The health and well-being of all people should be a number one priority, especially to those veterans, military and their families. Unfortunately, it is not a priority. There has been a lot of research done throughout the years that portrays the negative consequences our veterans and military undergo through the transition of military life to civilian life. I admit that when the Trump administration has taken over, health care for veterans and those on active duty have become somewhat better. I strongly believe in order to address this concern, it needs to begin the moment they enlist.
My uncle served in the U.S. Navy for many years. He explained the many great benefits they receive, as well as their families. However, it seems that when it comes to health issues and well-being, improvement could be used. A study published on January 1, 2020 in the American Journal of Preventive Medicine examined 9,566 U.S. veterans throughout a 3-year span. Well-being concerns were generally notable for recently isolated veterans, with numerous veterans revealing that they had chronic physical (53%) or mental (33%) well-being conditions.
If our armed forces willingly go into the line of fire to protect and serve the people, how is their health and well-being even an issue? I strongly believe that from the moment they enlist until the moment they are no longer walking this Earth, we should be making sure they are healthy physically, mentally, and emotionally. Their families should also be treated as such. They should have constant check-ups, whether that means a physical, a therapy session, or counseling. While many can argue that they have the Veterans Affairs to assist in this situation, sometimes problems are caught too late.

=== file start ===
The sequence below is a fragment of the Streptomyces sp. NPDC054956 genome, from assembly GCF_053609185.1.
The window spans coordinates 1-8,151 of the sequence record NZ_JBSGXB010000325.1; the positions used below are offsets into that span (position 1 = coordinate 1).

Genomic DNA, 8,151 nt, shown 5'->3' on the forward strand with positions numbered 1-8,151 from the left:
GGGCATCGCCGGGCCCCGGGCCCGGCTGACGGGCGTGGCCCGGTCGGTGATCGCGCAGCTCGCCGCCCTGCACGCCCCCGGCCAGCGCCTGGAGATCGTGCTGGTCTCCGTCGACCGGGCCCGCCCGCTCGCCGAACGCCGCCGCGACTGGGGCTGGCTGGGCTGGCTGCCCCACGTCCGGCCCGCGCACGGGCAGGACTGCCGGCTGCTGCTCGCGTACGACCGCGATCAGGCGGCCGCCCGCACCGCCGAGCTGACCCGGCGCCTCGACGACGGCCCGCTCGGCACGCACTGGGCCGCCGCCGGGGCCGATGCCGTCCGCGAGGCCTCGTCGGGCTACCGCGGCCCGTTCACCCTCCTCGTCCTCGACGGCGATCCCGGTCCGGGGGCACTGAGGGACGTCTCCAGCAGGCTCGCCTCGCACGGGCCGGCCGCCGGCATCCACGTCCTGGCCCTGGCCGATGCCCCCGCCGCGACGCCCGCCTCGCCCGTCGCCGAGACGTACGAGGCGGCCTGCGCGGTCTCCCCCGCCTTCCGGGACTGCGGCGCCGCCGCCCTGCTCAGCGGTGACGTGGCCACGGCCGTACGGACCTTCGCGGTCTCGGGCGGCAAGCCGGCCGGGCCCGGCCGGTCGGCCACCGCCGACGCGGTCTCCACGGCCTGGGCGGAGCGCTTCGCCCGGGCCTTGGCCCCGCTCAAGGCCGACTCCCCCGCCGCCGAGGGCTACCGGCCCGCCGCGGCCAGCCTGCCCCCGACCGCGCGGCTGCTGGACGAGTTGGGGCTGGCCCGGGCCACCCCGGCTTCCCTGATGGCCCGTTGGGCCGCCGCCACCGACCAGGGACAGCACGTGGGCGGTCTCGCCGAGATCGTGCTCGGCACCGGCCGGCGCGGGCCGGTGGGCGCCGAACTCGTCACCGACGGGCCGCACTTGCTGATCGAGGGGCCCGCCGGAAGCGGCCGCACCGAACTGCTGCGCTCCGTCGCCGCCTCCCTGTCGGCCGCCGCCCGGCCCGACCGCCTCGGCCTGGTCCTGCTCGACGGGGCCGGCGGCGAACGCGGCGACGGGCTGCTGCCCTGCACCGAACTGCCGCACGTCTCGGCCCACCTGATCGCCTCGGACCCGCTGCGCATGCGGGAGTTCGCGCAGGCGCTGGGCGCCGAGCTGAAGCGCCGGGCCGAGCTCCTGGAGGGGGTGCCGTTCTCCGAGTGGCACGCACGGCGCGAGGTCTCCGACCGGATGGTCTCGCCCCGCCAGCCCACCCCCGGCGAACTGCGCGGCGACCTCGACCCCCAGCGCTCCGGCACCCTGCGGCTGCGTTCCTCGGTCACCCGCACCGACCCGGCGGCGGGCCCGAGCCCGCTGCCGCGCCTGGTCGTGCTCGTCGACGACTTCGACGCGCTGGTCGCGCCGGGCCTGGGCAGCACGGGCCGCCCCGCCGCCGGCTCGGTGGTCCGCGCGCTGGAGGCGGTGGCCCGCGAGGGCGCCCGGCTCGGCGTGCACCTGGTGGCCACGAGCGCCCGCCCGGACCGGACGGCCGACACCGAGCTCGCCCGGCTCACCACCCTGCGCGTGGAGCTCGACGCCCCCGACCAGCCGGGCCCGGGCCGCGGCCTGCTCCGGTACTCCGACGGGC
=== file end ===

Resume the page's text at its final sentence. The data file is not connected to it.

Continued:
Since these individuals are away from their families and under a lot of stress, they may not be able to or have access to the help they require immediately. Sometimes, by the time they are retired and have the time to seek the medical assistance, they find out they have many medical issues that could have been prevented if caught earlier on. While we are fortunate enough to have the U.S Department of Defense (DoD) and the U.S. Department of Veteran’s Affairs (VA), these approaches do not suffice the care needed. The cost of this is expensive. Also, clinicians and arrangement experts must conquer existing knowledge barriers.
In the long run, while most people are concerned with the cost, we tend to forget our veterans and what they represent. We need to value the enlisted, retired, and their families for all of their sacrifices. It would be excellent to provide better quality of care and affordable care as well for these men and women. We represent the red, white, and blue of the American flag that our ancestors fought to grant us freedom. In order to give thanks for the beloved gift they bestowed upon us, we must take care of those fighting and those who fought for our country.